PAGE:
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California rail plan is still going off track

By in Press Enterprise on November 9, 2017

By The Editorial Board

The disconnect between government and reality is nowhere more in evidence than in transportation planning. Exhibit A is the recently released Draft 2018 California State Rail Plan.

The plan for “efficiently connecting and updating the transportation system built on rail networks and highways from the 19th and 20th centuries” envisions $85 billion in upgrades between now and 2040 with the goal of increasing the percentage of passenger rail travel to almost 7 percent of trips from its current share — one-third of 1 percent.

The reasons for the limited use of rail are clear from the details of a survey conducted on train travel in the state. About 70 percent of Californians would use train travel for touring the state or visiting family and friends; far fewer would rely on it for commuting.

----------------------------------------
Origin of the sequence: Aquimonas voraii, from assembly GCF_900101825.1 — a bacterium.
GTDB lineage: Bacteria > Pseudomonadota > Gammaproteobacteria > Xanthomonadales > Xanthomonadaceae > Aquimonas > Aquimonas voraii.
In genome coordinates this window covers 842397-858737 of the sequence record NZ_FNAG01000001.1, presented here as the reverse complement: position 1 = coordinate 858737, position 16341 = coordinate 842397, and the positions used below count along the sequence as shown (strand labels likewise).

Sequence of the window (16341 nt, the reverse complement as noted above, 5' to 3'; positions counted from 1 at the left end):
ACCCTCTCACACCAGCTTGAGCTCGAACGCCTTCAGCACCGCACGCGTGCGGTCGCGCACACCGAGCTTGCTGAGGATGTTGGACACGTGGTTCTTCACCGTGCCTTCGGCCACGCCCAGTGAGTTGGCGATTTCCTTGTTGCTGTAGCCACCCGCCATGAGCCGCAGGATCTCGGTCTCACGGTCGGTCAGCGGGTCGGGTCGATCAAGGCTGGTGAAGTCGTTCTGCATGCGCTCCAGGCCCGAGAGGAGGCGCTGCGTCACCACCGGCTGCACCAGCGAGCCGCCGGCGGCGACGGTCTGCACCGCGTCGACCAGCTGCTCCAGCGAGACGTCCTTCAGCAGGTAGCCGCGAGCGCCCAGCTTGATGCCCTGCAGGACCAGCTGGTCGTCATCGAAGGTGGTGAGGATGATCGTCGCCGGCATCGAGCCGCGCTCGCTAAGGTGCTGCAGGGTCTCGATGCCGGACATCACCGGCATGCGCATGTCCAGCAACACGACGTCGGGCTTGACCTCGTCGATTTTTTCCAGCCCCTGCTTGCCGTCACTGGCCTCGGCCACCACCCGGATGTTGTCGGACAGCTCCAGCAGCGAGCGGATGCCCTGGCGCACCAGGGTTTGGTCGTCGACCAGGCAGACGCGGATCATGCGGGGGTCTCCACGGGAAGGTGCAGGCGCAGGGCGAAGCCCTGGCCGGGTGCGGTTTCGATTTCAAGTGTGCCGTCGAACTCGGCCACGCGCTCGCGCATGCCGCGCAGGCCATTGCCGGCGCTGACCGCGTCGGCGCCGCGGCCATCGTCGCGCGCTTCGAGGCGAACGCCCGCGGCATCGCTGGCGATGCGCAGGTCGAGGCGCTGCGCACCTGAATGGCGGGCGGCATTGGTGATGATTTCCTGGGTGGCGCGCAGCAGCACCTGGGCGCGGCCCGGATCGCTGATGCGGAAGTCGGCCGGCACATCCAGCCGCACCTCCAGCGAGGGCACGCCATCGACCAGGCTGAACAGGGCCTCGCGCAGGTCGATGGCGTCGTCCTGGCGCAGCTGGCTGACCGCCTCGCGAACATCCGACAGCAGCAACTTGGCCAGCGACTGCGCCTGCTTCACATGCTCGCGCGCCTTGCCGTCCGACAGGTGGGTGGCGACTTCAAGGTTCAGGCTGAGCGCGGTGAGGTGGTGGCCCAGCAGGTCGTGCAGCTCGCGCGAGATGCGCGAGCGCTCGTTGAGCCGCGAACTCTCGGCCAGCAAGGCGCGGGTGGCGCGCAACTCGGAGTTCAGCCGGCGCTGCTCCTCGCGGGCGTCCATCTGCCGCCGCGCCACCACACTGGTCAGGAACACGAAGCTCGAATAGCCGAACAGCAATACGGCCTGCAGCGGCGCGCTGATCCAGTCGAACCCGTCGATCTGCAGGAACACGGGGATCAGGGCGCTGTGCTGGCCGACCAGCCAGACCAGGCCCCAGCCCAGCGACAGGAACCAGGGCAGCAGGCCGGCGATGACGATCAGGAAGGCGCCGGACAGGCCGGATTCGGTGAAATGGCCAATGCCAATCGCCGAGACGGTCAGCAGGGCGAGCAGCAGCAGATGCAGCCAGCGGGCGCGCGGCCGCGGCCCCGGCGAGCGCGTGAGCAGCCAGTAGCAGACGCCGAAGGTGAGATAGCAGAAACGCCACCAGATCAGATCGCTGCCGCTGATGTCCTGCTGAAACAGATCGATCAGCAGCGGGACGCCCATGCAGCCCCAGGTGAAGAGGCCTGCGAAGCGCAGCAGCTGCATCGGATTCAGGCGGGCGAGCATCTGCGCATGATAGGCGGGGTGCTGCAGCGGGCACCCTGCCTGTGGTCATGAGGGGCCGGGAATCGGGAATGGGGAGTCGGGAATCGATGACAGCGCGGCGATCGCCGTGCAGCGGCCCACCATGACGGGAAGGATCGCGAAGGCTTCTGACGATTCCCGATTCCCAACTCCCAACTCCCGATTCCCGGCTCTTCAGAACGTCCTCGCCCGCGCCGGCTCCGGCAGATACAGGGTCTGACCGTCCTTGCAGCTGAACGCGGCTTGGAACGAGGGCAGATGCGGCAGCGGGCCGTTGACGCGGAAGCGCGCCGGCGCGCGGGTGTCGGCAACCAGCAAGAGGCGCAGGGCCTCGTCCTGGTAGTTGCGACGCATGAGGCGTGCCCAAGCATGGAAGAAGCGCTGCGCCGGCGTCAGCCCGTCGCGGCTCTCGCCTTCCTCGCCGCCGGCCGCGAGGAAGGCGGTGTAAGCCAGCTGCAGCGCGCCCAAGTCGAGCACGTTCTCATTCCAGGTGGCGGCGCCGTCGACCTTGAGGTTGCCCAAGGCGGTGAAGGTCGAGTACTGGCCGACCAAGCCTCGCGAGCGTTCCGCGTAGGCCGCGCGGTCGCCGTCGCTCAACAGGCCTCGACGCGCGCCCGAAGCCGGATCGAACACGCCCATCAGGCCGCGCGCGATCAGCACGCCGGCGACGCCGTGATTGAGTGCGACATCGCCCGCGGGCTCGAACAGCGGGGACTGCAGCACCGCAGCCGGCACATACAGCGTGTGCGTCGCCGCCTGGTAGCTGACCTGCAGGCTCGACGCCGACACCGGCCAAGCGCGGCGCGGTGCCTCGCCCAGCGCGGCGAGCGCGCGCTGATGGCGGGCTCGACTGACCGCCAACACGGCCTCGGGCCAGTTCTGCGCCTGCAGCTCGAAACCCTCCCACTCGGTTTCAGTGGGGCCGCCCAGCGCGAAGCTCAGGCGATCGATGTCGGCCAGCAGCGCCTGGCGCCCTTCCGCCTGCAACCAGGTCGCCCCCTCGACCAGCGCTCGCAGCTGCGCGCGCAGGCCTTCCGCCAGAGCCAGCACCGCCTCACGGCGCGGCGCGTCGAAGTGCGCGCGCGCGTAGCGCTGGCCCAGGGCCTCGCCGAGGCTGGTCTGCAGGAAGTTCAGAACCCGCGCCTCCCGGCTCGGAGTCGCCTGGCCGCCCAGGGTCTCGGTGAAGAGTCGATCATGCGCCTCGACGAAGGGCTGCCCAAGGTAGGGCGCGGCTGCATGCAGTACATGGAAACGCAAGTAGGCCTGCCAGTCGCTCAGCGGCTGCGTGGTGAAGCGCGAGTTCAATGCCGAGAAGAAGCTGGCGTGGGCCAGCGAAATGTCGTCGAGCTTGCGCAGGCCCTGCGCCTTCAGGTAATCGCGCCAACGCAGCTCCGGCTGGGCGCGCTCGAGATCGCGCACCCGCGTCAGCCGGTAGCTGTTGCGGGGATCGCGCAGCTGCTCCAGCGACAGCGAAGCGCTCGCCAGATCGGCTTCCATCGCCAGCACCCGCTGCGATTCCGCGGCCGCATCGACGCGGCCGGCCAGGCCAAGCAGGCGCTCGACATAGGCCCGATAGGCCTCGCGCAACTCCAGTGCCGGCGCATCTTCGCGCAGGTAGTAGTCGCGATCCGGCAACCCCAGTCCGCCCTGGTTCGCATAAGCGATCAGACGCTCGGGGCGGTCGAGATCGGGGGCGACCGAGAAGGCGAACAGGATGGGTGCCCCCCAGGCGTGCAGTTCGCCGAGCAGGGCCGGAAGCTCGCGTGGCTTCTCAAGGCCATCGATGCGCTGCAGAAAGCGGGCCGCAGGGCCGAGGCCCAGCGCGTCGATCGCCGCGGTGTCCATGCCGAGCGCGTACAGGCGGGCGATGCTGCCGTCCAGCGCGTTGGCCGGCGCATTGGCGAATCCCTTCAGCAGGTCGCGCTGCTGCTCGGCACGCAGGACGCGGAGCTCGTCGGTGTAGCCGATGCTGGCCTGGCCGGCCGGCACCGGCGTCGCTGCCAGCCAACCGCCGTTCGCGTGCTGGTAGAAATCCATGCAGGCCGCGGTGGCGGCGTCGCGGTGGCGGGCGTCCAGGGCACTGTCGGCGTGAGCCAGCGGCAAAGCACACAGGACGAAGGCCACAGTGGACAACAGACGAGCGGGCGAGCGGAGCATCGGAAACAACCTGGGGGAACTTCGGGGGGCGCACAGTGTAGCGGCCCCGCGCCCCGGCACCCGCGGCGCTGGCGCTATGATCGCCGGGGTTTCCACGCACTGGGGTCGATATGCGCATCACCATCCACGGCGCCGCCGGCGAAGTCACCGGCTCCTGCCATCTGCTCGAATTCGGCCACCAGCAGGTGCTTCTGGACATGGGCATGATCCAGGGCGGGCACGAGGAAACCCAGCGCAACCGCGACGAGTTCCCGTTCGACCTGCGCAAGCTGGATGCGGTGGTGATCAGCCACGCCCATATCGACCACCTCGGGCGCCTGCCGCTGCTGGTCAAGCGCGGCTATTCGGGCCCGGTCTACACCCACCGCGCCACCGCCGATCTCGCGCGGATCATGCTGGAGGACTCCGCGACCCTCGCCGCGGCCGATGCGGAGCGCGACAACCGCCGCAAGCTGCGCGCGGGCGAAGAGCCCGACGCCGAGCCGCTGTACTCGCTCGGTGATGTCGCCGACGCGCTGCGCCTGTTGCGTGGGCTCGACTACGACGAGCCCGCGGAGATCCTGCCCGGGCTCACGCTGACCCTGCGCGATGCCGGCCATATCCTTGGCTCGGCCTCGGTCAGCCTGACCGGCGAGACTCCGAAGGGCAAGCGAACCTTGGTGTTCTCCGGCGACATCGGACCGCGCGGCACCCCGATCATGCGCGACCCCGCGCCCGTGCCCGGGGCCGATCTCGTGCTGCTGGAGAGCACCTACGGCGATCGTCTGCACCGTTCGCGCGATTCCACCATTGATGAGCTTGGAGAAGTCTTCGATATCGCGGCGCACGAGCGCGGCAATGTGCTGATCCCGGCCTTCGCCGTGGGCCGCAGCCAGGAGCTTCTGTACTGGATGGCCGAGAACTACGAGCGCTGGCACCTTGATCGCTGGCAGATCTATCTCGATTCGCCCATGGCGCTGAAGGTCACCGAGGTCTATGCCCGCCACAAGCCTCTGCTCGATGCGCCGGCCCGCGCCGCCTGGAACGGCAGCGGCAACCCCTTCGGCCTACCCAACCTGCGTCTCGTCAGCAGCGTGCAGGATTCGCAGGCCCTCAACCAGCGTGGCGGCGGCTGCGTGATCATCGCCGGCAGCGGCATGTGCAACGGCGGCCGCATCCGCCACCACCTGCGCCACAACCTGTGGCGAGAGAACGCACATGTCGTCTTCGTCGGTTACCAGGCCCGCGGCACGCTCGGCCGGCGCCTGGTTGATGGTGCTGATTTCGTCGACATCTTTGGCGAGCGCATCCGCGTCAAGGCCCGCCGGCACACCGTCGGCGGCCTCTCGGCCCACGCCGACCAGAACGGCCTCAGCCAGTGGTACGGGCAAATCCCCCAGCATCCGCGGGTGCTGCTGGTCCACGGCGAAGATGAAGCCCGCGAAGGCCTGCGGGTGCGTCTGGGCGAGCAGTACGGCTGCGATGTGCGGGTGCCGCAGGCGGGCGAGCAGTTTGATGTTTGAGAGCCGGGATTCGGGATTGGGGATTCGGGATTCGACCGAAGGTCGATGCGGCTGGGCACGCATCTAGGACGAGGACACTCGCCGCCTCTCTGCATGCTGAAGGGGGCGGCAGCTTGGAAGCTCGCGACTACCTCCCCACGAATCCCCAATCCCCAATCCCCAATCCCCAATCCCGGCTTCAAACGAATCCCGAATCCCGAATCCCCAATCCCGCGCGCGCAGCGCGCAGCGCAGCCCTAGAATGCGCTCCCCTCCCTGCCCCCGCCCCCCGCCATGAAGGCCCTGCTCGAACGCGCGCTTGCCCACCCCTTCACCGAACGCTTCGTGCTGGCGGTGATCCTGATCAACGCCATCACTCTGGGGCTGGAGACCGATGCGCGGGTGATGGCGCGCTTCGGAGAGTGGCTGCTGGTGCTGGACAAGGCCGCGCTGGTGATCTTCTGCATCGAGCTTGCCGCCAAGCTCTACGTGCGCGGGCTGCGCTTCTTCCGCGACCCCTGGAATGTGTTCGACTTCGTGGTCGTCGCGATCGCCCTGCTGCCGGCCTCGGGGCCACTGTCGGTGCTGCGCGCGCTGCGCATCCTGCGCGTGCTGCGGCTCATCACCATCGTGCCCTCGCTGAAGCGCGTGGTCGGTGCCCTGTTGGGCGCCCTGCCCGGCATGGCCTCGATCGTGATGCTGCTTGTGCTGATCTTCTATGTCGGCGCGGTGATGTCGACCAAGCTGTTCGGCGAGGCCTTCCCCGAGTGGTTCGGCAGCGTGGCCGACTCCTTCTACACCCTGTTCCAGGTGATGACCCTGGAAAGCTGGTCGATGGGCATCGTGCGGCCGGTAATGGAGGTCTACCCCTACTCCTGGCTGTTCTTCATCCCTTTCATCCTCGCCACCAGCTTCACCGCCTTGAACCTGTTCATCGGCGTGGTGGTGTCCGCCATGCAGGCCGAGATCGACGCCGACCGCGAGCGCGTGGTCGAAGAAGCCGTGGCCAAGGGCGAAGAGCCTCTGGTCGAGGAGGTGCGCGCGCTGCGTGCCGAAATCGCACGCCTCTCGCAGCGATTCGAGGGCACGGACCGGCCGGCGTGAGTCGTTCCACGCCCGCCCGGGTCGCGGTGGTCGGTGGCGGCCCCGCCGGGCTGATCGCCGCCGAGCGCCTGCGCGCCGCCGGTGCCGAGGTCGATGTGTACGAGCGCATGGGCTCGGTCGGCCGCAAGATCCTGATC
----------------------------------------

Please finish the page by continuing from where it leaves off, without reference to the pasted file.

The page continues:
But state bureaucrats have many priorities, including reducing greenhouse gas emissions and buying high-tech locomotives and train cars.

For example, California has acquired new, cleaner, diesel-electric locomotives that have a top speed of 125 miles per hour. The Charger locomotives, built by Siemens Mobility, cost almost $7 million each and are going into service on the Capitol Corridor and in the San Joaquin Valley. But federal safety regulations won’t allow the trains to go faster than 79 mph, because they run on privately owned rail lines built for trains traveling at that speed or slower.

Another high-tech investment, BART’s “Fleet of the Future,” still isn’t carrying passengers, though the first cars were delivered in early 2016. BART has tested the cars extensively, but they can’t carry passengers until the California Public Utilities Commission, which oversees rail transit agencies, certifies the new cars are safe.

Last Friday, the Fleet of the Future flunked. CPUC inspectors were on board when the system controlling the 10 cars mysteriously forgot about cars four through 10, triggering an […]    

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